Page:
Social Security is a much-maligned federal program that provides a lifeline for many senior citizens.
Benefit payments are indexed to the consumer price index (CPI) and move higher with inflation. Cost cutters have proposed linking the benefits to a different price index, which has risen at a lower rate and would reduce the annual increases in benefits.
Data do show that the CPI is not an accurate measure of inflation that senior citizens face. However, it does not overstate inflation. The official index understates the rate of price increases experienced by senior citizens.
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The Bureau of Labor Statistics tracked inflation for seniors and created an experimental CPI. They found that inflation was higher for those over 65 years of age.
Seniors spend significantly more on healthcare, and their housing costs are also higher than average. The study found that seniors spend less on food, clothing and recreation. Although the lower spending in these areas might be related to the reality that funds are not available after paying for shelter and healthcare, there is no reason offered in the study.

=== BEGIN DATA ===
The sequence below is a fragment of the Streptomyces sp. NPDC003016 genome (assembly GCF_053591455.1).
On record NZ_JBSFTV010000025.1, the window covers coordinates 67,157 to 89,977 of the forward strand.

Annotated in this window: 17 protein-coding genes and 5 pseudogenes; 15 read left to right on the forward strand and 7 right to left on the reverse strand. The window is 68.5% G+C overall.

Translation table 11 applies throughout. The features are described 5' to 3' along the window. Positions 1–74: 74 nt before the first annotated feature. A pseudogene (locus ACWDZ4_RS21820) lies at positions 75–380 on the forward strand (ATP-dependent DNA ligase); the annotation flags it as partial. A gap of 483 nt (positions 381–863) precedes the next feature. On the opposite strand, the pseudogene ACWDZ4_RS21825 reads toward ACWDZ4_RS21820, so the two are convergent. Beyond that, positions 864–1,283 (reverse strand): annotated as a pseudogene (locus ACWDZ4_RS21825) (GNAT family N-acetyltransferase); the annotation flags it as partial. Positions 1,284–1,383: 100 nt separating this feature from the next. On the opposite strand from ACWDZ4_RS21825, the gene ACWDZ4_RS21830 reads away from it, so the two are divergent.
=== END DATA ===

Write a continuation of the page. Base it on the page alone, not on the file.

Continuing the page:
Average Inflation for seniors was about 0.26 percent higher per year than the Social Security benefits assumed. There is some waste in the program, which offers an average annual benefit of less than $15,000 to seniors.
Cutting benefits for all on flawed assumptions about the cost of living seems unfair even when spending must be constrained. Similar savings could be obtained from means testing and reducing benefits for the wealthy to ensure a safety net remains in place for the needy.
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